organ had to admit it was one of the softest landings she had yet experienced. She opened her eyes to a swirl of yellow and brown and then fell into what seemed to be a giant mattress.
Lying on her back in a deep pile of loose straw, she looked up into a blinding shaft of early morning light that swirled with dust particles. Nearby she heard the snorting and whinnying of horses, the mooing of cows, and then a loud, echoing laugh that drowned out everything else. She closed her eyes to concentrate on its message.
Heat and light I give to thee. Life is better due to me.
The clue! One that sounded half way easy. Morgan repeated the words to herself. Heat and light I give to thee. Life is better due to me. She committed the words to memory as she pushed herself into a sitting position and looked around. Courtney and Collin crawled out of the hay beside her, their hair and clothes covered with straw.
"Where are we?" Courtney asked before she sneezed.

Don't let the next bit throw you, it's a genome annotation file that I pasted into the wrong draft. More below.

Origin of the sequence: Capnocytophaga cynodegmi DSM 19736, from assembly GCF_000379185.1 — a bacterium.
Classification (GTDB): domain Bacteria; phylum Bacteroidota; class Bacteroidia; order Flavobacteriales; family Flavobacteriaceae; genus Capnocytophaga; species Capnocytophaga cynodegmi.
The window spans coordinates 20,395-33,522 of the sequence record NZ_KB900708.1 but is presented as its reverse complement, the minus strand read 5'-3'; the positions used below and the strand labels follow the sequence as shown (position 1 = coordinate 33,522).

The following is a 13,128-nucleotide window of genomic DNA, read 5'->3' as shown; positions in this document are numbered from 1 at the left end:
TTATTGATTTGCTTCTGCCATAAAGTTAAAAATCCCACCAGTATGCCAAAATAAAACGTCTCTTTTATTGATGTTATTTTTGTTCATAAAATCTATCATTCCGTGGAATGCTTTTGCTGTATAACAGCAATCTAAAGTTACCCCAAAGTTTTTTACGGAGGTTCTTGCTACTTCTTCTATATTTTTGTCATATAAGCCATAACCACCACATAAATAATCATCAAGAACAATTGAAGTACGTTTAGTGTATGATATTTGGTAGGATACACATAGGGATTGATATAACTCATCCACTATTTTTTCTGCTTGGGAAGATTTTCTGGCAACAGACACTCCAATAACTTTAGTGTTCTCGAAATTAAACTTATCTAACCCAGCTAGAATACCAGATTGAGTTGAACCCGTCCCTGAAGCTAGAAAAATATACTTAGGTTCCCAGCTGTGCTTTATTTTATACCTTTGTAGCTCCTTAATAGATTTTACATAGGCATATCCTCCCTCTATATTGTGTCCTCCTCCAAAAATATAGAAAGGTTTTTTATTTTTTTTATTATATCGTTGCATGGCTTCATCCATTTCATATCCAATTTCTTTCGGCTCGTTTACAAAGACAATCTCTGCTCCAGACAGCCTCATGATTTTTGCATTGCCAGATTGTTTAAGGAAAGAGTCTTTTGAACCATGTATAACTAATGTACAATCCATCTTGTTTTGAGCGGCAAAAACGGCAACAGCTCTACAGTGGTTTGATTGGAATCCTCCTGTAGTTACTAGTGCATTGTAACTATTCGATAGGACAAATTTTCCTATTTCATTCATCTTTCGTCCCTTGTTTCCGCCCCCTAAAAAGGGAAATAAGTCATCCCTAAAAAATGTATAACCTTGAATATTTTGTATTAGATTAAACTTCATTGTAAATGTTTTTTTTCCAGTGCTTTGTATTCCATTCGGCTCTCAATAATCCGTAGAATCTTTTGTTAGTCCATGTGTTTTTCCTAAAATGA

"A hayloft in a smelly old barn, I think," Collin said. "Better watch your feet," he added as he climbed out of the hay and down a wooden ladder to the rain-slickened ground. "There's no telling whether that's mud on the ground or something the cows and horses left behind."
"That's gross, Collin," Courtney said as she looked at the pigeons roosting along with chickens and doves on the barn's wooden crossbeams. As she climbed down the ladder, the birds were cooing, clucking and crowing above her. "Better watch your head, too," she muttered to herself as a few fluttered their wings, flew down to the ground and pecked at the soggy hay near their feet.